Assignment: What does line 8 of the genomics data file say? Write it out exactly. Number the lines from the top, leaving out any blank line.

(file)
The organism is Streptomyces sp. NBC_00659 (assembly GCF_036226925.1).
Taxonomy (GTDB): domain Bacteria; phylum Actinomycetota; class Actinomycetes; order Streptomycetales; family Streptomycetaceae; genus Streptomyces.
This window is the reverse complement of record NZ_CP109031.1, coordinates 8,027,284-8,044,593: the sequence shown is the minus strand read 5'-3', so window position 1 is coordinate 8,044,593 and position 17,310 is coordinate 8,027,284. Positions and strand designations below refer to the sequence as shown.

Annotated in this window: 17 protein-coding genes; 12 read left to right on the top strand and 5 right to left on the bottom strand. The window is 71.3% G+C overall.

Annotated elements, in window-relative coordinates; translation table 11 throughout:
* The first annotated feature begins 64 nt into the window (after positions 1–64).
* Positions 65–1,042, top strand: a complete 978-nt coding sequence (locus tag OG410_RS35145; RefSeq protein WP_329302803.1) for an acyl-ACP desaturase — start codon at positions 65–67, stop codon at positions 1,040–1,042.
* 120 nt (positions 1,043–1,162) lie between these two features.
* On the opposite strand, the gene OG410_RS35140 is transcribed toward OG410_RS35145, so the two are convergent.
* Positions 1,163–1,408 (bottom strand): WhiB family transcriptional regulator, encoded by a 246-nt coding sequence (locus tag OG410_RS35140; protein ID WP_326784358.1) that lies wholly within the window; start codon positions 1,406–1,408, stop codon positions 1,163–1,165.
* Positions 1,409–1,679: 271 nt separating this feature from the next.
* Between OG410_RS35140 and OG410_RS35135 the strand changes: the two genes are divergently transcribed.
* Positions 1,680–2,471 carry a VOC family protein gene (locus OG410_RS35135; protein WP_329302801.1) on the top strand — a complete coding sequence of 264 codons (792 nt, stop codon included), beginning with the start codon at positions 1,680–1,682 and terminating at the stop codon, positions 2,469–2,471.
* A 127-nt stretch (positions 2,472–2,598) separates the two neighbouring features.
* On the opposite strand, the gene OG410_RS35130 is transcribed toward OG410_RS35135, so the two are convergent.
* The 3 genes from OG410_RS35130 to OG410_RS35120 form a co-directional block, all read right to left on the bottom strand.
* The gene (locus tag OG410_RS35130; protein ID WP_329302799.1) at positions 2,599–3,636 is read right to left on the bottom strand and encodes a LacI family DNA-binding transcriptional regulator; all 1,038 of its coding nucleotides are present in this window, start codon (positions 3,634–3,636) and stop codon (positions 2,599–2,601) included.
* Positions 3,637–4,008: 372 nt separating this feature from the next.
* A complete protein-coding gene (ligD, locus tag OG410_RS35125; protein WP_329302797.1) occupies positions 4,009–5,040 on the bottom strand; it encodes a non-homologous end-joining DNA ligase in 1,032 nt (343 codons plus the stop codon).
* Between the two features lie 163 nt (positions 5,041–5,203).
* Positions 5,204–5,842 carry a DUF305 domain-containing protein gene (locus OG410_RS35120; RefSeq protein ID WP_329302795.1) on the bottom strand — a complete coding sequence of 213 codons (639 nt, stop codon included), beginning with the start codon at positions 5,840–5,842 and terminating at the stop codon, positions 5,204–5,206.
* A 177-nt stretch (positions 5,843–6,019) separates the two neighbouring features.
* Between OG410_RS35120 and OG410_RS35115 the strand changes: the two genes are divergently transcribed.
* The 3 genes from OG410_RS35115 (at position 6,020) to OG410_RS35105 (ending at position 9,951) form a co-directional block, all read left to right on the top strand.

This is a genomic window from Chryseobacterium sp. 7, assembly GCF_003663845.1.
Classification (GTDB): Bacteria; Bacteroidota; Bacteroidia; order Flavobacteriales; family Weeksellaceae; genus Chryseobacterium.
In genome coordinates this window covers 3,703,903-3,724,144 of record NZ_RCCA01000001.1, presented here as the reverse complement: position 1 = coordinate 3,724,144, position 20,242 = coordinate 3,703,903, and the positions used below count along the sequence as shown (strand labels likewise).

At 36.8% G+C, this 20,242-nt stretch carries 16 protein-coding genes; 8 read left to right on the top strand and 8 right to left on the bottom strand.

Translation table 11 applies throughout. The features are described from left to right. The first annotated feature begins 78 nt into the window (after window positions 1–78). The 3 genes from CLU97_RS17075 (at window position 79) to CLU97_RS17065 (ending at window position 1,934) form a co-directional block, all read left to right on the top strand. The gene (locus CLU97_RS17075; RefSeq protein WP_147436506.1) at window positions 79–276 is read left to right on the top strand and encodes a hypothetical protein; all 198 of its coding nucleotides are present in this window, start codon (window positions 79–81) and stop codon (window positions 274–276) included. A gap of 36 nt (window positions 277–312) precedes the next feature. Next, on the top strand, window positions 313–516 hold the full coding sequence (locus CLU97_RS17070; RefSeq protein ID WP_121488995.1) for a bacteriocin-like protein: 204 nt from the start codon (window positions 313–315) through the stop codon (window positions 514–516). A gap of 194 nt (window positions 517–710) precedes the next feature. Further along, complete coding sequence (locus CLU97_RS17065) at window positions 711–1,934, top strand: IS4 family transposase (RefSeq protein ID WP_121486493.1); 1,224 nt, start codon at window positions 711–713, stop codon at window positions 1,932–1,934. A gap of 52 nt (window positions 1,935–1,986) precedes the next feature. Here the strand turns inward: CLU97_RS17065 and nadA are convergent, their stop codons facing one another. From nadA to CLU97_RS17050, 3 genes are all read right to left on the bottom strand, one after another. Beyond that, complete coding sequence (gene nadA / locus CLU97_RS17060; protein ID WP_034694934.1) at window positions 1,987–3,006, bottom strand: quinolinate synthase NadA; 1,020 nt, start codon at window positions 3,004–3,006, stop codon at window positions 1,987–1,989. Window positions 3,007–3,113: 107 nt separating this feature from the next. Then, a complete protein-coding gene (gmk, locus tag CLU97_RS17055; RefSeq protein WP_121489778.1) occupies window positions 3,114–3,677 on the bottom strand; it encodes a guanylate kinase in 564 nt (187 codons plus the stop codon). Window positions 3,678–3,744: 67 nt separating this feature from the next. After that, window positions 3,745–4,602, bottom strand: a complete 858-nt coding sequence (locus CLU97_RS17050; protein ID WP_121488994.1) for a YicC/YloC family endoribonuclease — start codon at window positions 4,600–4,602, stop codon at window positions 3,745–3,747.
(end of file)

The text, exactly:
* 120 nt (positions 1,043–1,162) lie between these two features.